Sunday, April 9, 2017

Pittsburgh BRT: Flawed Public Process of Proposed Public Transit Project

By Glenn A. Walsh
Reporting for TransportWatchtower

On Wednesday Afternoon, 2017 April 5 at Alumni Hall on the University of Pittsburgh campus in Oakland, the Port Authority of Allegheny County (PAT) and the City of Pittsburgh sponsored two sessions of a public meeting, explaining the proposed Bus Rapid Transit (BRT) project between Downtown Pittsburgh and Oakland. After showing a Power-Point presentation about the proposed project, attendees were asked to go to several break-out stations to express their preference for one of four routing options offered.

There was no opportunity for the public to make general comments on the proposed project before the entire assembly, as would occur during a normal public hearing. Several people had wanted to speak to the assembly in response to the presentation, but the County Executive who moderated the meeting insisted they go to the break-out stations. In fact, one city resident had even prepared a written statement (which he was not able to deliver before the group) with photocopies to distribute to PAT and city officials, as well as to interested members of the public!

The following Internet link leads to a Letter-to-the-Editor from long-time public transit advocate Glenn A. Walsh, which was published in the Pittsburgh Post-Gazette on Saturday Morning, 2017 April 8. In this Letter-to-the-Editor, Mr. Walsh suggests that the PAT Board of Directors should sponsor a general public hearing on this proposed public transit project, before this public process goes any further ---

Internet Link to Letter-to-the-Editor on the Post-Gazette.com web site:
Walsh, Glenn A. “The public process for bus rapid transit is flawed”
("BRT process flawed."). Letter-to-the-Editor.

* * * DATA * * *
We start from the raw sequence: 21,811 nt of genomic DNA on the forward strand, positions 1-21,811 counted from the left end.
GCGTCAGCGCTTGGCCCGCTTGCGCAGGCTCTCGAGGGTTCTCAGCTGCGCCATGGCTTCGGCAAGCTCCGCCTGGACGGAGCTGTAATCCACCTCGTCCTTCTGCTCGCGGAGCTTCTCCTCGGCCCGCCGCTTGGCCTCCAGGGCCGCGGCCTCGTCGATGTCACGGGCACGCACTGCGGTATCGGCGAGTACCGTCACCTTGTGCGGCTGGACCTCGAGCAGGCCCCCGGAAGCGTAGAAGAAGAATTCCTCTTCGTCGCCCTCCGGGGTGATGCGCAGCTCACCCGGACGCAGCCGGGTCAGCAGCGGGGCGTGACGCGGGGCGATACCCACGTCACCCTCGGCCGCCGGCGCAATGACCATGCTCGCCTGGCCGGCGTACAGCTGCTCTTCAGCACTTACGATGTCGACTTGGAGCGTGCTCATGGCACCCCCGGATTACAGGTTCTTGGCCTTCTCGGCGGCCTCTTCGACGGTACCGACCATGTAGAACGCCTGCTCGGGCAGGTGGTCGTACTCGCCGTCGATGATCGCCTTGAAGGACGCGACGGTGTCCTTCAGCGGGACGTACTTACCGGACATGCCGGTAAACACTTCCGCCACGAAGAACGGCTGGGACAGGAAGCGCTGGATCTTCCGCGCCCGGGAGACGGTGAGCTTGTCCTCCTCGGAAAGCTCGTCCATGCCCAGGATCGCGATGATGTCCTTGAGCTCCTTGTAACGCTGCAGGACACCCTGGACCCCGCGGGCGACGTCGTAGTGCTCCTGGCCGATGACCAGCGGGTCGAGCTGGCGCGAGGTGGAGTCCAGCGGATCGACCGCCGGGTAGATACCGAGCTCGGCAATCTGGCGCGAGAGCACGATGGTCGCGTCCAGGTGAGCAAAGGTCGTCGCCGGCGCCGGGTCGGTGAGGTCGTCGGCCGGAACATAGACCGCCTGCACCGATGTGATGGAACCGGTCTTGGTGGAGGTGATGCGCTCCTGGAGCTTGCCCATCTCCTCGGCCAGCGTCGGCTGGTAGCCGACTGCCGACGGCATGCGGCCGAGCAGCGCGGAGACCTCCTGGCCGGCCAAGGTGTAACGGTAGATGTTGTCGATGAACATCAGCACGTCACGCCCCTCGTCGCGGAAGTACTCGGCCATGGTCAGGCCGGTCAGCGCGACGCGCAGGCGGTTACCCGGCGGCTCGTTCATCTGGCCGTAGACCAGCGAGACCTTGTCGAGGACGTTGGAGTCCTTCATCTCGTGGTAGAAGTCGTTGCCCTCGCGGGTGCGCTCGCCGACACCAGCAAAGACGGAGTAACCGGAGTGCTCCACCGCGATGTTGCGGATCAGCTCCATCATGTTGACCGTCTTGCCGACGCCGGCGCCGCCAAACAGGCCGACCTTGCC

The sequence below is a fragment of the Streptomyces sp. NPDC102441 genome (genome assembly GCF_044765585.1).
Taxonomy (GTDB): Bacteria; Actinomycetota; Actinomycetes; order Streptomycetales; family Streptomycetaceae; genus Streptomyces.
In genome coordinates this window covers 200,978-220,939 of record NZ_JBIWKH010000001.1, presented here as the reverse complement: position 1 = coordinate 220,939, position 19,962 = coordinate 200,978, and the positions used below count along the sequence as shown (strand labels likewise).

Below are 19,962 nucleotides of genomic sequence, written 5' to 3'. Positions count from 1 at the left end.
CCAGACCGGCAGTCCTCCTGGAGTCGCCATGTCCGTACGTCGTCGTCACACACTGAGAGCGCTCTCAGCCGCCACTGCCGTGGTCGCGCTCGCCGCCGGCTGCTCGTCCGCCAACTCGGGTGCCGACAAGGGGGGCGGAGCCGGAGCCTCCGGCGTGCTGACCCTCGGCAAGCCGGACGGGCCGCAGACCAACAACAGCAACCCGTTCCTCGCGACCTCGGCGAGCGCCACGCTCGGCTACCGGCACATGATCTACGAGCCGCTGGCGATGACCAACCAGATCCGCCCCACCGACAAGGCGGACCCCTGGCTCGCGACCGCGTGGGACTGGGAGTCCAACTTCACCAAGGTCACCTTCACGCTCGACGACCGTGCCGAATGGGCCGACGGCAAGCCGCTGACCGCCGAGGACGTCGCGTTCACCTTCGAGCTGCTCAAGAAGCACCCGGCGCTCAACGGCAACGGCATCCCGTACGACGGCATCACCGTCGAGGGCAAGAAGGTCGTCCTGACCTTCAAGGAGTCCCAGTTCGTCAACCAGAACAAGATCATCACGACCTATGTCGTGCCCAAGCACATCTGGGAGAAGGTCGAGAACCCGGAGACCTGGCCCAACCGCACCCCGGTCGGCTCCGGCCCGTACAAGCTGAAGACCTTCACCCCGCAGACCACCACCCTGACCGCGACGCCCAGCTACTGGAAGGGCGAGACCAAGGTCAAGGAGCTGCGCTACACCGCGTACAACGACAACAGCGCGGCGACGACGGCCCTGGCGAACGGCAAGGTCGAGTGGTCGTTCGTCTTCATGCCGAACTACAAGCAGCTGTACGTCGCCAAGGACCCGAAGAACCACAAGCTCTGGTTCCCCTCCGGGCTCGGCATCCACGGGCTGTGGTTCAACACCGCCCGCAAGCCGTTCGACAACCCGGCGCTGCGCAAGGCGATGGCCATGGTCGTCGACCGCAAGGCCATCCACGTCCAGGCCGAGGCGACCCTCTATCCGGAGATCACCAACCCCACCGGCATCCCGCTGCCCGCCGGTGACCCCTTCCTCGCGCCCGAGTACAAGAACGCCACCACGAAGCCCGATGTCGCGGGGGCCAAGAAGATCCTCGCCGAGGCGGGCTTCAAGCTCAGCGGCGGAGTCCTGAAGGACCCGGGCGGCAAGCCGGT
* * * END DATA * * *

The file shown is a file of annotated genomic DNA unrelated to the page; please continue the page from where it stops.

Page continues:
Pittsburgh Post-Gazette 2017 April 8.
Link >>> http://www.post-gazette.com/opinion/letters/2017/04/08/The-public-process-for-bus-rapid-transit-is-flawed/stories/201704080108

Walsh, Glenn A. "Public Comments: Proposed Pittsburgh Bus Rapid Transit Project." Blog-Post.
SpaceWatchtower 2015 June 15.
Public comments submitted to the Principal Transportation Planner of the City of Pittsburgh, as directed in the Scoping Booklet for the National Environmental Policy Act Review for the Downtown - Uptown - Oakland - East End Bus Rapid Transit Corridor Study.
Link >>> http://spacewatchtower.blogspot.com/2015/06/public-comments-proposed-pittsburgh-bus.html

Source: Glenn A. Walsh, 39- year public transit advocate and a Charter Member of the Port
             Authority of Allegheny County's citizens advisory committee (member of Allegheny
             County Transit Council: 1984 to 1989).
             2017 April 9

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1 comment:

  1. I agree with you Glenn Walsh. I attended this meeting and thought the same thing. Pittsburgh and Allegheny County residents are being steamrollered. This is my Post Gazette letter to the editor.

    'That is not the format of this meeting. That is not the format of this meeting. That is not the format of this meeting.' This is the response that one of the leaders of the Bus Rapid Transit (BRT) Project meeting at 6:00 p.m. on April 5, 2017 at the University of Pittsburgh voiced when audience members posed questions. Audience members had questions following slide presentations by representatives from the City of Pittsburgh and the Port Authority of Allegheny County about the BRT Project that is continuing to move forward. We were repeatedly told 'That is not the format of this meeting." and that the presenters would not respond to questions from the floor. Rather, we were instructed to ask our questions and provide feedback in small groups.

    Was the format of this public meeting designed to quell questions and concerns raised by the public?

    I have attended a number of BRT Project meetings in the last several years and have provided feedback in small groups, feedback which I now believe was mostly disregarded. That's undoubtedly easier to do when questions are not asked in a public setting.

    I live in the East End and am wondering. . .How will my route be different with the implementation of the BRT? Will I have to purchase a transfer to go downtown? Will my new bus stop be twice as far from my home? Will the 61 and 71 busses be eliminated? How often will the busses I use be scheduled? Who is paying for the new and improved 'stations', which actually look like glorified bus stops to me? Where will the new and improved 'stations' be located?

    I no longer believe that the City and County are acting in an open and transparent manner with regard to the BRT Project.

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